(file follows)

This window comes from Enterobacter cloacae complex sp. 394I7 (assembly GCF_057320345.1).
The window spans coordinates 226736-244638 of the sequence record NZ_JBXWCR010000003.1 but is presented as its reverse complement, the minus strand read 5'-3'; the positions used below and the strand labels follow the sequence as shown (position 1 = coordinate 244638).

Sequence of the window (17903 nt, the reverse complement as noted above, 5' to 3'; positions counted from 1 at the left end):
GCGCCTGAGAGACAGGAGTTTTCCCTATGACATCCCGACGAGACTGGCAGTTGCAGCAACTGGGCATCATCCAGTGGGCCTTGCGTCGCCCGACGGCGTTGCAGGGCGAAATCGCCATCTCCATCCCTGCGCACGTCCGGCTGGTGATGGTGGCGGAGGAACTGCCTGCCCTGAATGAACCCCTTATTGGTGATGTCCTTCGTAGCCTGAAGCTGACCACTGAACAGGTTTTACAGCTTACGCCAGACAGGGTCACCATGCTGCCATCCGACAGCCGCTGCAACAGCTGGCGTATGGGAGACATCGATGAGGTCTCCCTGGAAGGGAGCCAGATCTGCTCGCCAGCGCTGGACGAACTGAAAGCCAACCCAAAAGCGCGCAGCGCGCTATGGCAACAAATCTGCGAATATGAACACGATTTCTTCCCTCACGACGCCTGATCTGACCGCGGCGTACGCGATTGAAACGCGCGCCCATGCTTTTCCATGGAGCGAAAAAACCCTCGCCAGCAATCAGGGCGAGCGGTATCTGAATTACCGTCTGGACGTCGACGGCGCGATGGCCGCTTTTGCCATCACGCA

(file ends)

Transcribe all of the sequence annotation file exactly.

This window comes from Enterobacter cloacae complex sp. 394I7 (assembly GCF_057320345.1).
The window spans coordinates 226736-244638 of the sequence record NZ_JBXWCR010000003.1 but is presented as its reverse complement, the minus strand read 5'-3'; the positions used below and the strand labels follow the sequence as shown (position 1 = coordinate 244638).

Sequence of the window (17903 nt, the reverse complement as noted above, 5' to 3'; positions counted from 1 at the left end):
GCGCCTGAGAGACAGGAGTTTTCCCTATGACATCCCGACGAGACTGGCAGTTGCAGCAACTGGGCATCATCCAGTGGGCCTTGCGTCGCCCGACGGCGTTGCAGGGCGAAATCGCCATCTCCATCCCTGCGCACGTCCGGCTGGTGATGGTGGCGGAGGAACTGCCTGCCCTGAATGAACCCCTTATTGGTGATGTCCTTCGTAGCCTGAAGCTGACCACTGAACAGGTTTTACAGCTTACGCCAGACAGGGTCACCATGCTGCCATCCGACAGCCGCTGCAACAGCTGGCGTATGGGAGACATCGATGAGGTCTCCCTGGAAGGGAGCCAGATCTGCTCGCCAGCGCTGGACGAACTGAAAGCCAACCCAAAAGCGCGCAGCGCGCTATGGCAACAAATCTGCGAATATGAACACGATTTCTTCCCTCACGACGCCTGATCTGACCGCGGCGTACGCGATTGAAACGCGCGCCCATGCTTTTCCATGGAGCGAAAAAACCCTCGCCAGCAATCAGGGCGAGCGGTATCTGAATTACCGTCTGGACGTCGACGGCGCGATGGCCGCTTTTGCCATCACGCA